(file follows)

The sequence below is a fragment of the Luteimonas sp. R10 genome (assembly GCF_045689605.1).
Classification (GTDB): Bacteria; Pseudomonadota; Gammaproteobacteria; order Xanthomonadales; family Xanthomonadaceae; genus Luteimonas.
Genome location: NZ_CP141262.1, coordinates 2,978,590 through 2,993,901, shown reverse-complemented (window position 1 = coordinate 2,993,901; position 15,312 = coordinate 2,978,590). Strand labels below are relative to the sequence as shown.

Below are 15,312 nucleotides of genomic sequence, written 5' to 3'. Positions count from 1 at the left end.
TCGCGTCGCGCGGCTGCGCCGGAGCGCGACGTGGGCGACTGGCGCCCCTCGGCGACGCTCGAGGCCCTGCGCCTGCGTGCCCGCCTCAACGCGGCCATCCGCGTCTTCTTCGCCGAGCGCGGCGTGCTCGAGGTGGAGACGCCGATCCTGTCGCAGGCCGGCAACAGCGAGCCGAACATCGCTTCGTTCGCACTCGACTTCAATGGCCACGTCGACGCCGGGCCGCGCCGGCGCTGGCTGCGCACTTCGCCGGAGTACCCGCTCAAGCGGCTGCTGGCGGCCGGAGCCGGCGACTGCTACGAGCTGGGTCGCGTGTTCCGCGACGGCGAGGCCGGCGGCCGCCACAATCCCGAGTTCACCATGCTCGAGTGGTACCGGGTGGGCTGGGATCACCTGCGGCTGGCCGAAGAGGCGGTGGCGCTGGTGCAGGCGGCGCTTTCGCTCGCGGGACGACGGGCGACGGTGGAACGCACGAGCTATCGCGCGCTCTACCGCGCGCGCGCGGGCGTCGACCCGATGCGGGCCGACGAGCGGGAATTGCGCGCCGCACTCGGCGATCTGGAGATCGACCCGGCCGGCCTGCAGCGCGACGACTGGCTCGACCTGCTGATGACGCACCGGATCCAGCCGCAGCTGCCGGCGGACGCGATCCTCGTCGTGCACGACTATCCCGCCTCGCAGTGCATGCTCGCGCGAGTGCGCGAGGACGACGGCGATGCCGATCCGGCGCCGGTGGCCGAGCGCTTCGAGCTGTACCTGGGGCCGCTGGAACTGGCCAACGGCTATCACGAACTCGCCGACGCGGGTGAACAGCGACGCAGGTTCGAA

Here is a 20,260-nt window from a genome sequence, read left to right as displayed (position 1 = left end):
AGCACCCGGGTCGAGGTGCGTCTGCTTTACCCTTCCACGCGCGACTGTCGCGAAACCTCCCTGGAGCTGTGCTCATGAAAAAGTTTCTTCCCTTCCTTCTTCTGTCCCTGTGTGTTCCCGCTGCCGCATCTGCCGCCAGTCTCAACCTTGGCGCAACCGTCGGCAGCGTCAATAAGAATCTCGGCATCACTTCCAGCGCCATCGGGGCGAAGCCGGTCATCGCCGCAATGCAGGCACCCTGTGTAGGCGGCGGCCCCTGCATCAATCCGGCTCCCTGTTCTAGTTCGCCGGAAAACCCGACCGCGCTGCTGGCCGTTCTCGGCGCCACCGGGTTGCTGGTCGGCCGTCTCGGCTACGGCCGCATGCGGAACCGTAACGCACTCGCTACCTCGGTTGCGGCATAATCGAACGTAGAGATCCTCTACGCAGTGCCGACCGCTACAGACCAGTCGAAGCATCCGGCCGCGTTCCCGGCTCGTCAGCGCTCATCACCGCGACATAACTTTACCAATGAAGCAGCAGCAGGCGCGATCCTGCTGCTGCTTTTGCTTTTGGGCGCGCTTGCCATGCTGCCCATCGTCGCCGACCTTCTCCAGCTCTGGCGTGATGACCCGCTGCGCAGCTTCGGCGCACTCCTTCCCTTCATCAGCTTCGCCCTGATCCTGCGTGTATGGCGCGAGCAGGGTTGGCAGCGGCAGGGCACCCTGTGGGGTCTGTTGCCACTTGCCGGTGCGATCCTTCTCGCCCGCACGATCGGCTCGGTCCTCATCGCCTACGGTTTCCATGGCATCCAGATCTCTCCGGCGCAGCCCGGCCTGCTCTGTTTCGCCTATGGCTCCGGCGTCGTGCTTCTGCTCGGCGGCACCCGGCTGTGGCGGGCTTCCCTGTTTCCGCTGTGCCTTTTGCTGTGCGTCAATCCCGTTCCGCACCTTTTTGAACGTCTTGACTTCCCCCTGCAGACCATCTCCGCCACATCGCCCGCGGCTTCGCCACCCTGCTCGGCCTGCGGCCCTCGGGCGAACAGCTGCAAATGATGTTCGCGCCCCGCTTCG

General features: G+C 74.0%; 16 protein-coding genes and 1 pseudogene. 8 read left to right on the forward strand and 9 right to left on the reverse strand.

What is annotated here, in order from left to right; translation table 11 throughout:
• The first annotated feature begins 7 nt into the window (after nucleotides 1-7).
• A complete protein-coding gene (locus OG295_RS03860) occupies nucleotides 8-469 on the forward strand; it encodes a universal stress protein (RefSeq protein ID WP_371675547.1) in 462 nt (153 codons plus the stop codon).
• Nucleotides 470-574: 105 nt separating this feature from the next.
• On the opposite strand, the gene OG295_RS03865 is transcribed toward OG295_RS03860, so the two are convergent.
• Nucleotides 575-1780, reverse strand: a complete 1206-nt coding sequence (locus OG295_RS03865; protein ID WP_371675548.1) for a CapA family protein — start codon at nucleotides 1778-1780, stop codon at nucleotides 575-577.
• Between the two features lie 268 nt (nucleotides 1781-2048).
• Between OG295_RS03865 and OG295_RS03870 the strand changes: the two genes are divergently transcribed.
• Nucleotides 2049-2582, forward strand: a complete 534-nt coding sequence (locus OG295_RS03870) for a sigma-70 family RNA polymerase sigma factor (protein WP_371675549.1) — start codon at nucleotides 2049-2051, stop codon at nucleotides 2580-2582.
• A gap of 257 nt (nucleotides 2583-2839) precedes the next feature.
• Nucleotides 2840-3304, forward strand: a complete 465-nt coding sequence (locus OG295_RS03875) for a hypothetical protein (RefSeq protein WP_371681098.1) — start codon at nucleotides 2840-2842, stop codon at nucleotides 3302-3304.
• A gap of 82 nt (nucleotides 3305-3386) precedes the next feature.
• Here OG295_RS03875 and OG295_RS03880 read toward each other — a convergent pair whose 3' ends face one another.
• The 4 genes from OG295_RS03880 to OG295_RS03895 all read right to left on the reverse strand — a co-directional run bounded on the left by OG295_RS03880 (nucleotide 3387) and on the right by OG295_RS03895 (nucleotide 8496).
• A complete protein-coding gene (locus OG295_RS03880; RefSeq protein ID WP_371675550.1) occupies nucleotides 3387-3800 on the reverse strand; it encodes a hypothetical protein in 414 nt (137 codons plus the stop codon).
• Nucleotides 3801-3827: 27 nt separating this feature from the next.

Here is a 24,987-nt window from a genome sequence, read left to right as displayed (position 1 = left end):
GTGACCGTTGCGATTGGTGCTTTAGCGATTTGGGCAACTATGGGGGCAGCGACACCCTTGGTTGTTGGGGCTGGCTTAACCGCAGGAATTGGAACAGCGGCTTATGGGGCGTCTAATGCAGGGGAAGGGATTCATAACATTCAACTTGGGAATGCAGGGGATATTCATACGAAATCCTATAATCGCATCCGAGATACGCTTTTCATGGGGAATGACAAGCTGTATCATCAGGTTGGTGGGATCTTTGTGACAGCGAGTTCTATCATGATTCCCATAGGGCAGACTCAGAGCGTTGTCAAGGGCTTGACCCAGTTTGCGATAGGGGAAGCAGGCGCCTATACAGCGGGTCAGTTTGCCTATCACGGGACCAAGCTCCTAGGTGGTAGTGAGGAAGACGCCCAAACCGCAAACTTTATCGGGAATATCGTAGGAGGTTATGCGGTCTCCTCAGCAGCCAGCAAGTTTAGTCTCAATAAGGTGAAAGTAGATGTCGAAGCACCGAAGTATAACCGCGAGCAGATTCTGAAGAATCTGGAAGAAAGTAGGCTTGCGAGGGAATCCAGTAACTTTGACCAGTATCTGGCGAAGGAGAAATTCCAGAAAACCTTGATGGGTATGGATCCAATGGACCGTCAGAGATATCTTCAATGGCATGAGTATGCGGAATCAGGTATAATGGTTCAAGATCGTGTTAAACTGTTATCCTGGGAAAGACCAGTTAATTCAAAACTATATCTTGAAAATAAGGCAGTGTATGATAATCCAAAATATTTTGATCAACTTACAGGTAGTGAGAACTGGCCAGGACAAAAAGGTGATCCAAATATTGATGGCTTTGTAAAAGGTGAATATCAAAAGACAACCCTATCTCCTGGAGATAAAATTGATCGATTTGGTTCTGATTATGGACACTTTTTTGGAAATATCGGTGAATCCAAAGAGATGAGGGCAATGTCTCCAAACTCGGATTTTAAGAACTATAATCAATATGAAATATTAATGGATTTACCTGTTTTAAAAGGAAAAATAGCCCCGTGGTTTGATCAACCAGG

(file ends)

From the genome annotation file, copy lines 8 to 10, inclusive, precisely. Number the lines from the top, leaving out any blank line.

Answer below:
General features: G+C 74.0%; 16 protein-coding genes and 1 pseudogene. 8 read left to right on the forward strand and 9 right to left on the reverse strand.

What is annotated here, in order from left to right; translation table 11 throughout:
• The first annotated feature begins 7 nt into the window (after nucleotides 1-7).